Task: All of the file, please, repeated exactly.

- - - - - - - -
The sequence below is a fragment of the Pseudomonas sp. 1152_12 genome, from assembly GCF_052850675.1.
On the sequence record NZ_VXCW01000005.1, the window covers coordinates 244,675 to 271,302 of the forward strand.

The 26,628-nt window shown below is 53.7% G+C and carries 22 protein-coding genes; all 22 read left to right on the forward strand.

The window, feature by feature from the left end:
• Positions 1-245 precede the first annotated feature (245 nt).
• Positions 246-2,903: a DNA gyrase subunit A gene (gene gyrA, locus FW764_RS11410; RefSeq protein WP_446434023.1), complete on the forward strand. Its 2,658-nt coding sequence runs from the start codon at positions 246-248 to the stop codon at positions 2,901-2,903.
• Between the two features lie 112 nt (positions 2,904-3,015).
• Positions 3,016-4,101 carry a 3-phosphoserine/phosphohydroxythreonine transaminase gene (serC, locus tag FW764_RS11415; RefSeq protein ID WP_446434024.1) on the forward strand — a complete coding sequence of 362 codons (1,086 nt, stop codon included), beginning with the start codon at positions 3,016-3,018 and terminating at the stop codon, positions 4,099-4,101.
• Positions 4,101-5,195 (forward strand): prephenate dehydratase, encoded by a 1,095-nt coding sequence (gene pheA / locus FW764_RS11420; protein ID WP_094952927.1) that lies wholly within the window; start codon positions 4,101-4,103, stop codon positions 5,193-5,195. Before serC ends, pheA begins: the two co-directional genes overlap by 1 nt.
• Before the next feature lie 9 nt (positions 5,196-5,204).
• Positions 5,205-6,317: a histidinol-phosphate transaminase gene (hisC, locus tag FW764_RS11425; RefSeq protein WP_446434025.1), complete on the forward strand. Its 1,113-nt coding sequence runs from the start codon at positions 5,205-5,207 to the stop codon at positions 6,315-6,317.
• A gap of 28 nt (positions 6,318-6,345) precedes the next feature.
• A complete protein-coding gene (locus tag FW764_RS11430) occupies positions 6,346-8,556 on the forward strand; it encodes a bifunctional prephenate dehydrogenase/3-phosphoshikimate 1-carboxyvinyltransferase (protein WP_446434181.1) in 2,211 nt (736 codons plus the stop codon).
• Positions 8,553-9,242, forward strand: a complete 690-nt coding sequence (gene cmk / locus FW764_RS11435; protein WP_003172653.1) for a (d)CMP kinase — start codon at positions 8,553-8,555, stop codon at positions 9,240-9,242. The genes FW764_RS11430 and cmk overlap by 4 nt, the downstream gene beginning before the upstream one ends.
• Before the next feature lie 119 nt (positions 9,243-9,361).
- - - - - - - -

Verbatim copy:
The sequence below is a fragment of the Pseudomonas sp. 1152_12 genome, from assembly GCF_052850675.1.
On the sequence record NZ_VXCW01000005.1, the window covers coordinates 244,675 to 271,302 of the forward strand.

The 26,628-nt window shown below is 53.7% G+C and carries 22 protein-coding genes; all 22 read left to right on the forward strand.

The window, feature by feature from the left end:
• Positions 1-245 precede the first annotated feature (245 nt).
• Positions 246-2,903: a DNA gyrase subunit A gene (gene gyrA, locus FW764_RS11410; RefSeq protein WP_446434023.1), complete on the forward strand. Its 2,658-nt coding sequence runs from the start codon at positions 246-248 to the stop codon at positions 2,901-2,903.
• Between the two features lie 112 nt (positions 2,904-3,015).
• Positions 3,016-4,101 carry a 3-phosphoserine/phosphohydroxythreonine transaminase gene (serC, locus tag FW764_RS11415; RefSeq protein ID WP_446434024.1) on the forward strand — a complete coding sequence of 362 codons (1,086 nt, stop codon included), beginning with the start codon at positions 3,016-3,018 and terminating at the stop codon, positions 4,099-4,101.
• Positions 4,101-5,195 (forward strand): prephenate dehydratase, encoded by a 1,095-nt coding sequence (gene pheA / locus FW764_RS11420; protein ID WP_094952927.1) that lies wholly within the window; start codon positions 4,101-4,103, stop codon positions 5,193-5,195. Before serC ends, pheA begins: the two co-directional genes overlap by 1 nt.
• Before the next feature lie 9 nt (positions 5,196-5,204).
• Positions 5,205-6,317: a histidinol-phosphate transaminase gene (hisC, locus tag FW764_RS11425; RefSeq protein WP_446434025.1), complete on the forward strand. Its 1,113-nt coding sequence runs from the start codon at positions 5,205-5,207 to the stop codon at positions 6,315-6,317.
• A gap of 28 nt (positions 6,318-6,345) precedes the next feature.
• A complete protein-coding gene (locus tag FW764_RS11430) occupies positions 6,346-8,556 on the forward strand; it encodes a bifunctional prephenate dehydrogenase/3-phosphoshikimate 1-carboxyvinyltransferase (protein WP_446434181.1) in 2,211 nt (736 codons plus the stop codon).
• Positions 8,553-9,242, forward strand: a complete 690-nt coding sequence (gene cmk / locus FW764_RS11435; protein WP_003172653.1) for a (d)CMP kinase — start codon at positions 8,553-8,555, stop codon at positions 9,240-9,242. The genes FW764_RS11430 and cmk overlap by 4 nt, the downstream gene beginning before the upstream one ends.
• Before the next feature lie 119 nt (positions 9,243-9,361).